Recommendations: Glucose Monitoring (3)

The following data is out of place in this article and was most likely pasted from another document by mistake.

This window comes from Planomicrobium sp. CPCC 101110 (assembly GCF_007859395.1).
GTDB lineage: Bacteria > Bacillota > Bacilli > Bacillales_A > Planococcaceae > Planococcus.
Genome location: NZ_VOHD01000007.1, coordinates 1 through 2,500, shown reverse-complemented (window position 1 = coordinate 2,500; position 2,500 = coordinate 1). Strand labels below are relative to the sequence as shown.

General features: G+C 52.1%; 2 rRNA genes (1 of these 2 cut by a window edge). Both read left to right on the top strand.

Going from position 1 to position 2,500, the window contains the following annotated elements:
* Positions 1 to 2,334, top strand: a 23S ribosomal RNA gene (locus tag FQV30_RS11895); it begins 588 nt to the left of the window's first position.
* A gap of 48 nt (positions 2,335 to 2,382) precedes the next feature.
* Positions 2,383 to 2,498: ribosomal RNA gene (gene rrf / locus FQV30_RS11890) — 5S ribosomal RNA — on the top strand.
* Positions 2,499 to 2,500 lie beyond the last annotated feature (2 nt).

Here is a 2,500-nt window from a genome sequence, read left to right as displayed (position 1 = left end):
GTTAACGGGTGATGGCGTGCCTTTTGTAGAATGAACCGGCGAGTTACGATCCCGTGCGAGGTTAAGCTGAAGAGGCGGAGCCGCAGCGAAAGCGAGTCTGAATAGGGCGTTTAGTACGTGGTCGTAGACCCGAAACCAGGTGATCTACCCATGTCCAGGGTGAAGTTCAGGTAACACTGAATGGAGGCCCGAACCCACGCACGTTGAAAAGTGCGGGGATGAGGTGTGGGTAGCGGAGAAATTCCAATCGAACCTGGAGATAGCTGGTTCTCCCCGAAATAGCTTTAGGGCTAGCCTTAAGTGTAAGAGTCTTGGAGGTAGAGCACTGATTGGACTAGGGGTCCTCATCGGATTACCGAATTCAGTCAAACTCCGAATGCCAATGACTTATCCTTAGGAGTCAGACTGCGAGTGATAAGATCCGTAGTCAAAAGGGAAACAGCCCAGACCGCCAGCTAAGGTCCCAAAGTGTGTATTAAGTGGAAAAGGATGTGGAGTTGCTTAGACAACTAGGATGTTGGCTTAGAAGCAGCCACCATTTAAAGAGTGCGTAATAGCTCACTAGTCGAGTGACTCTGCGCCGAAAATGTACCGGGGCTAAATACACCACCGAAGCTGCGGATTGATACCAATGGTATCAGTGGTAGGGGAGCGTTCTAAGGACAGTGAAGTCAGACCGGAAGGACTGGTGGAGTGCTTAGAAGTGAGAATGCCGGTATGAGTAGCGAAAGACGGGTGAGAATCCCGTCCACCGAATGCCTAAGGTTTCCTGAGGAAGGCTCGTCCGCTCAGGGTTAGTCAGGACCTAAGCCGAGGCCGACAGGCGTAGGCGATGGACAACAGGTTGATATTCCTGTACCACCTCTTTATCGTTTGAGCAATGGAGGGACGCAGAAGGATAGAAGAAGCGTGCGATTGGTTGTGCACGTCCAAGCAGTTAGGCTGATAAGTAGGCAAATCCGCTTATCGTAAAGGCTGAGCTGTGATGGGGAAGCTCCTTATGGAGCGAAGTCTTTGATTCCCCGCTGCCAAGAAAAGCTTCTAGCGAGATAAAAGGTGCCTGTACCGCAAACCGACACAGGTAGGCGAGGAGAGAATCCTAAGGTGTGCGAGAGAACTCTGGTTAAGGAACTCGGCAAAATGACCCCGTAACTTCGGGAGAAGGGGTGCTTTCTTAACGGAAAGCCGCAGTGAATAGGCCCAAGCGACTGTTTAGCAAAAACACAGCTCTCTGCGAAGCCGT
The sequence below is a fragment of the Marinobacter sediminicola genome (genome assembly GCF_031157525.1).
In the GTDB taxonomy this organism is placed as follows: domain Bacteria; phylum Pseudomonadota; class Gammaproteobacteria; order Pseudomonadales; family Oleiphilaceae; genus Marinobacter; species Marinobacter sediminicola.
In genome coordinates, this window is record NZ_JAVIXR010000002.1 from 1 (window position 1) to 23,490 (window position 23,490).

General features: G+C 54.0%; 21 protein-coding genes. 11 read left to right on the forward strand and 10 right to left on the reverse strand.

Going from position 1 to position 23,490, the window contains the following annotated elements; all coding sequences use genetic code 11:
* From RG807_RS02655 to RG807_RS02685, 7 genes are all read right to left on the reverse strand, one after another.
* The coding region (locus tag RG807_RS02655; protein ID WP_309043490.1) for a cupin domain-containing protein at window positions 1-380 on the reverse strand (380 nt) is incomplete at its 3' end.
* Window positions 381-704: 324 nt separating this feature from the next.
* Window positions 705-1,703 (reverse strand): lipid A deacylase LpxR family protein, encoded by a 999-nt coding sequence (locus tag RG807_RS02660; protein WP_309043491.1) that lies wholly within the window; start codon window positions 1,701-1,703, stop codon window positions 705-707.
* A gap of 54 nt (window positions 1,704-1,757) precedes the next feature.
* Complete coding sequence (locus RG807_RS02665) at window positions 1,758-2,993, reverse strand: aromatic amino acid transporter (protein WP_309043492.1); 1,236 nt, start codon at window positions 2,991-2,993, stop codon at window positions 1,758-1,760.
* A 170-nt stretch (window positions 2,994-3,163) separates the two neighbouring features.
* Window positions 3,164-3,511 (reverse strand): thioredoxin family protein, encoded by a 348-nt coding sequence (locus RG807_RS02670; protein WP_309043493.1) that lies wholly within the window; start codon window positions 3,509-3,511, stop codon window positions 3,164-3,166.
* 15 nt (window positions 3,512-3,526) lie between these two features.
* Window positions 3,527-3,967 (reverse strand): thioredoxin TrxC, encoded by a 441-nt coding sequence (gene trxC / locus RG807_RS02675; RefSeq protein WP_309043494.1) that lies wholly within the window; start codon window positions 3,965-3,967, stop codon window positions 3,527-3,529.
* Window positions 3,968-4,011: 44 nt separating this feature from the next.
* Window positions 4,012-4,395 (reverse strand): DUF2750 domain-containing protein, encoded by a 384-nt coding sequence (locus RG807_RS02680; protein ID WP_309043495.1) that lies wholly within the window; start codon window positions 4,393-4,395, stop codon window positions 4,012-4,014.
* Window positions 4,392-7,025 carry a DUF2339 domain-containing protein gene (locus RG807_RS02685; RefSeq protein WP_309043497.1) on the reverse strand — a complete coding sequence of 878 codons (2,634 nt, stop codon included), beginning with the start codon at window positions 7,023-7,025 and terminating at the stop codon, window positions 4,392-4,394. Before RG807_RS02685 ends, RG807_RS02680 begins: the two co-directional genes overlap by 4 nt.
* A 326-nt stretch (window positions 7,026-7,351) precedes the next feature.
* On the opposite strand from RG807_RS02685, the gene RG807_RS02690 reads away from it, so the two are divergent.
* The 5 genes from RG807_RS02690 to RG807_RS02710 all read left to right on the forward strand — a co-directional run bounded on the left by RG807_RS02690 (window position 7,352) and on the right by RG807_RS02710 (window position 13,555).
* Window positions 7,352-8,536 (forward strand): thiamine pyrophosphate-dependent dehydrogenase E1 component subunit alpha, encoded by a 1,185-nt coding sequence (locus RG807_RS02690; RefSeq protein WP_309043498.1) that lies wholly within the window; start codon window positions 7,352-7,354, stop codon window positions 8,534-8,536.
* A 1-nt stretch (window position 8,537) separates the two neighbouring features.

Recommendations for glucose monitoring1 are summarized on three slides Slide 3 of 3 Continuous glucose monitoring (CGM) with intensive insulin regimens can be a useful tool to lower A1C in selected adults (age ≥25 years) with type 1 diabetes (A) Evidence for A1C-lowering less strong in children, teens, and younger adults; however, CGM may be helpful; success correlates with adherence to ongoing use of the device (C) CGM may be a supplemental tool to SMBG in those with hypoglycemia unawareness and/or frequent hypoglycemic episodes (E) Real-time CGM through the measurement of interstitial glucose (which correlates well with plasma glucose) is available; these sensors require calibration with SMBG; the latter are still recommended for making acute treatment decision and CGM devices have alarms for hypo- and hyperglycemic excursions A 26-week randomized trial of 322 type 1 patients showed that adults age 25 years and older using intensive insulin therapy and CGM experienced a 0.5% reduction in A1C (from ~7.6–7.1%) compared with usual intensive insulin therapy with SMBG2 Overall, meta-analyses suggests that compared with SMBG, CGM lowers A1C by ~0.2636References American Diabetes Association. Standards of medical care in diabetes—2013. Diabetes Care 2013;36(suppl 1):S17-S18. Tamborlane WV, Beck RW, Bode BW, et al for the Juvenile Diabetes Research Foundation Continuous Glucose Monitoring Study Group. Continuous glucose monitoring and intensive treatment of type 1 diabetes. N Engl J Med 2008;359:1464-1476. Yeh HC, Brown TT, Maruthur N, et al. Comparative effectiveness and safety of methods of insulin delivery and glucose monitoring for diabetes mellitus: a systematic review and meta-analysis. Ann Intern Med 2012;157:336–347.